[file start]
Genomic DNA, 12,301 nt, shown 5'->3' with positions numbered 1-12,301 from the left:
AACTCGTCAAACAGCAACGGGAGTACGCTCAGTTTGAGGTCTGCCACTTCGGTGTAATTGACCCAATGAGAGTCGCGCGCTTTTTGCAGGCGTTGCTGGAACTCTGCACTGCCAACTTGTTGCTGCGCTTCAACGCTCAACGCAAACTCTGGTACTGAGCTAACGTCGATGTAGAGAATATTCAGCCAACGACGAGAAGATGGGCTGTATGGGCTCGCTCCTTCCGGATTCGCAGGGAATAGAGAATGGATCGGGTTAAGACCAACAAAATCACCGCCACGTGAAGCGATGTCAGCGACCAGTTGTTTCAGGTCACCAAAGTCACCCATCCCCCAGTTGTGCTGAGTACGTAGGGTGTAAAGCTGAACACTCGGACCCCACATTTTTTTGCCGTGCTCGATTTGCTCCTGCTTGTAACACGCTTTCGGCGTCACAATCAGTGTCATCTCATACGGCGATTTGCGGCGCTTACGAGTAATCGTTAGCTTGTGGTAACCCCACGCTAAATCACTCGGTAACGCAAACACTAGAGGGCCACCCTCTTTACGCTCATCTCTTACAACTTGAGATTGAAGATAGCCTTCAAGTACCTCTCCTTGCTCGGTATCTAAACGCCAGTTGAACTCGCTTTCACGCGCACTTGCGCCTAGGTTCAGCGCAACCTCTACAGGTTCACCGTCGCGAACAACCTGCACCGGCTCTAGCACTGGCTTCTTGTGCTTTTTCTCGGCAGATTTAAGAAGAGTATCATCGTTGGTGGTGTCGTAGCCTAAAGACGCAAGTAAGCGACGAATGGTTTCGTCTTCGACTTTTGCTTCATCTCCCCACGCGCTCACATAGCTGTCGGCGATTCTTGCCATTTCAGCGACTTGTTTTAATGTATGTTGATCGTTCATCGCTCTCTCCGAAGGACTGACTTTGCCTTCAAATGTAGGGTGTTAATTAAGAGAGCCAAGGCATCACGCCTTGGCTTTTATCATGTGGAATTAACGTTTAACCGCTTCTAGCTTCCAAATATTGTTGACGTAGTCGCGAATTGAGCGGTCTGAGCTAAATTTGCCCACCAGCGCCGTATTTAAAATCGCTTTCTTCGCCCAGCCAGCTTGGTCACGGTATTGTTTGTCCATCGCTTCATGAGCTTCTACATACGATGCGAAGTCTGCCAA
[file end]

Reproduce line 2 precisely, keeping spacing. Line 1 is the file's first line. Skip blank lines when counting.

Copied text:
AACTCGTCAAACAGCAACGGGAGTACGCTCAGTTTGAGGTCTGCCACTTCGGTGTAATTGACCCAATGAGAGTCGCGCGCTTTTTGCAGGCGTTGCTGGAACTCTGCACTGCCAACTTGTTGCTGCGCTTCAACGCTCAACGCAAACTCTGGTACTGAGCTAACGTCGATGTAGAGAATATTCAGCCAACGACGAGAAGATGGGCTGTATGGGCTCGCTCCTTCCGGATTCGCAGGGAATAGAGAATGGATCGGGTTAAGACCAACAAAATCACCGCCACGTGAAGCGATGTCAGCGACCAGTTGTTTCAGGTCACCAAAGTCACCCATCCCCCAGTTGTGCTGAGTACGTAGGGTGTAAAGCTGAACACTCGGACCCCACATTTTTTTGCCGTGCTCGATTTGCTCCTGCTTGTAACACGCTTTCGGCGTCACAATCAGTGTCATCTCATACGGCGATTTGCGGCGCTTACGAGTAATCGTTAGCTTGTGGTAACCCCACGCTAAATCACTCGGTAACGCAAACACTAGAGGGCCACCCTCTTTACGCTCATCTCTTACAACTTGAGATTGAAGATAGCCTTCAAGTACCTCTCCTTGCTCGGTATCTAAACGCCAGTTGAACTCGCTTTCACGCGCACTTGCGCCTAGGTTCAGCGCAACCTCTACAGGTTCACCGTCGCGAACAACCTGCACCGGCTCTAGCACTGGCTTCTTGTGCTTTTTCTCGGCAGATTTAAGAAGAGTATCATCGTTGGTGGTGTCGTAGCCTAAAGACGCAAGTAAGCGACGAATGGTTTCGTCTTCGACTTTTGCTTCATCTCCCCACGCGCTCACATAGCTGTCGGCGATTCTTGCCATTTCAGCGACTTGTTTTAATGTATGTTGATCGTTCATCGCTCTCTCCGAAGGACTGACTTTGCCTTCAAATGTAGGGTGTTAATTAAGAGAGCCAAGGCATCACGCCTTGGCTTTTATCATGTGGAATTAACGTTTAACCGCTTCTAGCTTCCAAATATTGTTGACGTAGTCGCGAATTGAGCGGTCTGAGCTAAATTTGCCCACCAGCGCCGTATTTAAAATCGCTTTCTTCGCCCAGCCAGCTTGGTCACGGTATTGTTTGTCCATCGCTTCATGAGCTTCTACATACGATGCGAAGTCTGCCAA